and mics, as well as determine the best angles for shots. For my part of the research, we prepped our needles to collect blood and insured that the ultrasound device was running properly and had setting appropriate for a massive tiger shark. Finally we started retrieving lines and landed our first tiger shark of the trip. She was a

The author conducting an ultrasound on a pregnant tiger shark.

decent size mature shark, but we didn’t see any pups in her belly. Nonetheless, we collected data like length, girth, a fin clip for genetic analysis, and blood to assess hormones. We continued on this pattern for the rest of the day, catching a handful of tigers while immediately releasing other species like lemon, nurse, and bull sharks.

This was typical procedure for these trips, spending most daylight and sometimes dusk hours setting lines and catching sharks. However, because we were filming for shark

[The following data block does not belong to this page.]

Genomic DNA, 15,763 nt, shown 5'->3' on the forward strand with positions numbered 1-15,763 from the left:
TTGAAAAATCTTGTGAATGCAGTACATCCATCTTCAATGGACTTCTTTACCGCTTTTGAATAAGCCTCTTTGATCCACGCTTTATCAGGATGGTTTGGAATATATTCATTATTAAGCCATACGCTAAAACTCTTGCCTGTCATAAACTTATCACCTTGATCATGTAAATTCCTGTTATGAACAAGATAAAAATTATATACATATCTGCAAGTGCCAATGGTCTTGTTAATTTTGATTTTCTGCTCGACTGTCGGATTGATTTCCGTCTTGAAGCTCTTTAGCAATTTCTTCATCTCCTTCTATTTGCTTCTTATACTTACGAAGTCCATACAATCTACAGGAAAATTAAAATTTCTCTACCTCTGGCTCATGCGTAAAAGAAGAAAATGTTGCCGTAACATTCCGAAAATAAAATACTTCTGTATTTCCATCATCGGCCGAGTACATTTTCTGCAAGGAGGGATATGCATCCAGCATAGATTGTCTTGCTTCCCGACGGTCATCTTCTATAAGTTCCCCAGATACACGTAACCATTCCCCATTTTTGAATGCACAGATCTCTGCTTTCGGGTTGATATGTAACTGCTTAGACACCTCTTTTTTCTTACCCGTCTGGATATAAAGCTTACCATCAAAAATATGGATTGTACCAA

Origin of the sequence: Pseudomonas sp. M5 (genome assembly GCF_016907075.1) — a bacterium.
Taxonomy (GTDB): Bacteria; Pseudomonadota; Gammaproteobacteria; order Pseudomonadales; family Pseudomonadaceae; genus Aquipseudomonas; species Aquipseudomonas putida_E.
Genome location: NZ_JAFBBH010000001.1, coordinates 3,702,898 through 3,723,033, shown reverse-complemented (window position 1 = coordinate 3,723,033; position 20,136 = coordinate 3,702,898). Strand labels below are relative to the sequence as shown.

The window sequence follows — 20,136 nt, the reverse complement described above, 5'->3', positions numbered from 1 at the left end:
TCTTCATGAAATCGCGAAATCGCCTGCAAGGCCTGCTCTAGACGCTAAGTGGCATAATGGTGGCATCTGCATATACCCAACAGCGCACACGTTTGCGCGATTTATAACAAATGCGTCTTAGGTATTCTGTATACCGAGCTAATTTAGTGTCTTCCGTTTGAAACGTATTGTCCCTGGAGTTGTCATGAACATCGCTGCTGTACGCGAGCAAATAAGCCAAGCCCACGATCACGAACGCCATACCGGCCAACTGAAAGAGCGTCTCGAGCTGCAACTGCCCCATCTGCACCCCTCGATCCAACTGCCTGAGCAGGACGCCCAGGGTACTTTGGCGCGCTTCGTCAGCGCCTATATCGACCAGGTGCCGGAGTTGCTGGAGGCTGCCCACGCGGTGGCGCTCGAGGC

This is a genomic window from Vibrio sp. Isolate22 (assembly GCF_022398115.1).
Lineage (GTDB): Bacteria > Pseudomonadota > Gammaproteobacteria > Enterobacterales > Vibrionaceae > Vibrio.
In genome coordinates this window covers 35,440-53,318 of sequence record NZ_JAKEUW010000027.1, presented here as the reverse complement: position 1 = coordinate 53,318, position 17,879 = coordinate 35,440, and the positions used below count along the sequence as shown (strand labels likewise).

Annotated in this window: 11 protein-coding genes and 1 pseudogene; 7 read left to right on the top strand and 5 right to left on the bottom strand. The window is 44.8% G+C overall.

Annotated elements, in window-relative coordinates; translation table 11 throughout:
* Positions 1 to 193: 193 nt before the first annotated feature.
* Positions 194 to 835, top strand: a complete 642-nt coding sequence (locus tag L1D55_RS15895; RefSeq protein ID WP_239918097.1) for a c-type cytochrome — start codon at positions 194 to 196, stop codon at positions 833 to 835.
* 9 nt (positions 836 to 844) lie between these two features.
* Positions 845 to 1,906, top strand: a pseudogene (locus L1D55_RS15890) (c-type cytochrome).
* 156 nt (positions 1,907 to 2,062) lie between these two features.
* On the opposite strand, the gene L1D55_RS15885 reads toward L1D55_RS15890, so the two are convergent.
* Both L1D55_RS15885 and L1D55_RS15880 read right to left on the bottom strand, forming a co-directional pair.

Drones were used during the filming to capture an aerial view of the action.

week, Joe Romeiro, a very talented cinematographer and major shark enthusiast, invented a non-invasive dorsal fin mount clamping camera to put on a tiger shark. The rig was designed to have a corrosive detachment that would allow us to take a ride on a tiger shark via cameras to see what it was up to for a few hours. It was outfitted with two types of tracking devices so that it could be located and recovered afterwards. In the show it appears we deployed this camera once and recovered it successfully, however we actually managed that feat twice! Because of Tiger Beach’s proximity to the Gulf Stream, if the camera popped up and floated west, it could have easily been swept north and never seen again. To recover the camera, Dr. Neil Hammerschlag and I spent two full rainy and choppy 6 hour afternoons in a small 15 foot boat trying to do the impossible: spot a small black square floating in the middle of the ocean. Of course we had acoustic telemetry to help us with general direction; however it was extremely difficult even with technology. Each time we found the camera we were greeted back at Shear Water with a hero’s welcome and hot beverages. Without retrieving those cameras we would have lost precious equipment and the amazing videos the cameras held.